- January 5, 2015
- Posted by: Art Berman
- Category: The Petroleum Truth Report
OP: What, if any, effect will low oil prices have on the US oil exports debate?
Arthur Berman: The debate about U.S. oil exports is silly. We produce about 8.5 million barrels of crude oil per day. We import about 6.5 million barrels of crude oil per day although we have been importing less every year. That starts to change in 2015 and after 2018 our imports will start to rise again according to EIA. The same thing is true about domestic production. In 2014, we will see the greatest annual rate of increase in production. In 2015, the rate of increase starts to slow down and production will decline after 2019 again according to EIA.
Why would we want to export oil when we will probably never import less than 37 or 38 percent (5.8 million barrels per day) of our consumption? For money, of course!
Remember, all of the calls for export began when oil prices were high. WTI was around $100/barrel from February through mid-August of this year. Brent was $6 or $7 higher. WTI was lower than Brent because the shale players had over-produced oil, like they did earlier with gas, and lowered the domestic price.
U.S. refineries can’t handle the light oil and condensate from the shale plays so it has to be blended with heavier imported crudes and exported as refined products. Domestic producers could make more money faster if they could just export the light oil without going to all of the trouble to blend and refine it.
This, by the way, is the heart of the Keystone XL pipeline debate. We’re not planning to use the oil domestically but will blend that heavy oil with condensate from shale plays, refine it and export petroleum products. Keystone is about feedstock.
Would exporting unrefined light oil and condensate be good for the country? There may be some net economic benefit but it doesn’t seem smart for us to run through our domestic supply as fast as possible just so that some oil companies can make more money.
OP: In global terms, what do you think developing producer nations can learn from the US shale boom?
Arthur Berman: The biggest take-away about the U.S. shale boom for other countries is that prices have to be high and stay high for the plays to work. Another important message is that drilling can never stop once it begins because decline rates are high. Finally, no matter how big the play is, only about 10-15% of it—the core or sweet spot—has any chance of being commercial. If you don’t know how to identify the core early on, the play will probably fail.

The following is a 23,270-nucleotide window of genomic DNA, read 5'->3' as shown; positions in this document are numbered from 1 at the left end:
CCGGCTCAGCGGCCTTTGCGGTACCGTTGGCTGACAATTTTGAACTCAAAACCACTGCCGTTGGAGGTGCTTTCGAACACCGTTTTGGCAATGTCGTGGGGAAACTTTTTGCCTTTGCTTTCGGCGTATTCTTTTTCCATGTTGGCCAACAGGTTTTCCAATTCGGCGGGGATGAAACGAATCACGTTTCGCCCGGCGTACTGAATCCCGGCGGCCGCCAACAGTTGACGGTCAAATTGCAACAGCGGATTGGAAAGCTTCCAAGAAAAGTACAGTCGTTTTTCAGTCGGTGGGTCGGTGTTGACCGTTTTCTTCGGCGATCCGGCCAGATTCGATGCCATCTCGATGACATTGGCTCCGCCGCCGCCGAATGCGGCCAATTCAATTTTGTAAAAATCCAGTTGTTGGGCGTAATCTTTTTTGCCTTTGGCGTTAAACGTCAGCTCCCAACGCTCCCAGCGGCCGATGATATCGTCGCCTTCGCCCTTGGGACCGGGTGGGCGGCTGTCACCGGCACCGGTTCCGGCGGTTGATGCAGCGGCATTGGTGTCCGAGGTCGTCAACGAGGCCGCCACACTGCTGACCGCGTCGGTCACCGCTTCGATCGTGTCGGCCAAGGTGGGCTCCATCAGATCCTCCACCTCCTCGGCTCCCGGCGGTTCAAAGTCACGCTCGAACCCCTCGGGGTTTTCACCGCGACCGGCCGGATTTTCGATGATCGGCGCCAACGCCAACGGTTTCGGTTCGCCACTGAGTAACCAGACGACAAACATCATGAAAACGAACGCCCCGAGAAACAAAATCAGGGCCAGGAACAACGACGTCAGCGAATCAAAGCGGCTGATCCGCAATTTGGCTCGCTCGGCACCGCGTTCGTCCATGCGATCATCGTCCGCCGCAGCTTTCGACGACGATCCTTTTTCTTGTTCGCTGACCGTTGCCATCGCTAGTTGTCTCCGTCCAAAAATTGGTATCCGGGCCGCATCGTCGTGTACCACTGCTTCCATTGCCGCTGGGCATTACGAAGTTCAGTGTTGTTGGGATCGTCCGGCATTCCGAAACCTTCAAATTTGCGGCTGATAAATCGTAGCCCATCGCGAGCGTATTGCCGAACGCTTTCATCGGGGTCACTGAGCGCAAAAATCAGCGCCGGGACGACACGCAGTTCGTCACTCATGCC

Not all shale plays work. Only marine shales that are known oil source rocks seem to work based on empirical evidence from U.S. plays. Source rock quality and source maturity are the next big filter. Total organic carbon (TOC) has to be at least 2% by weight in a fairly thick sequence of shale. Vitrinite reflectance (Ro) needs to be 1.1 or higher.
If your shale doesn’t meet these threshold criteria, it probably won’t be commercial. Even if it does meet them, it may not work. There is a lot more uncertainty about shale plays than most people think.
OP: Given technological advances in both the onshore and offshore sectors which greatly increase production, how likely is it that oil will stay below $80 for years to come?
Arthur Berman: First of all, I’m not sure that the premise of the question is correct. Who said that technology is responsible for increasing production? Higher price has led to drilling more wells. That has increased production. It’s true that many of these wells were drilled using advances in technology like horizontal drilling and hydraulic fracturing but these weren’t free. Has the unit cost of a barrel of oil gas gone down in recent years? No, it has gone up. That’s why the price of oil is such a big deal right now.
Domestic oil prices were below about $30/barrel until 2004 and companies made enough money to stay in business. WTI averaged about $97/barrel from 2011 until August of 2014. That’s when we saw the tight oil boom. I would say that technology followed price and that price was the driver. Now that prices are low, all the technology in the world won’t stop falling production.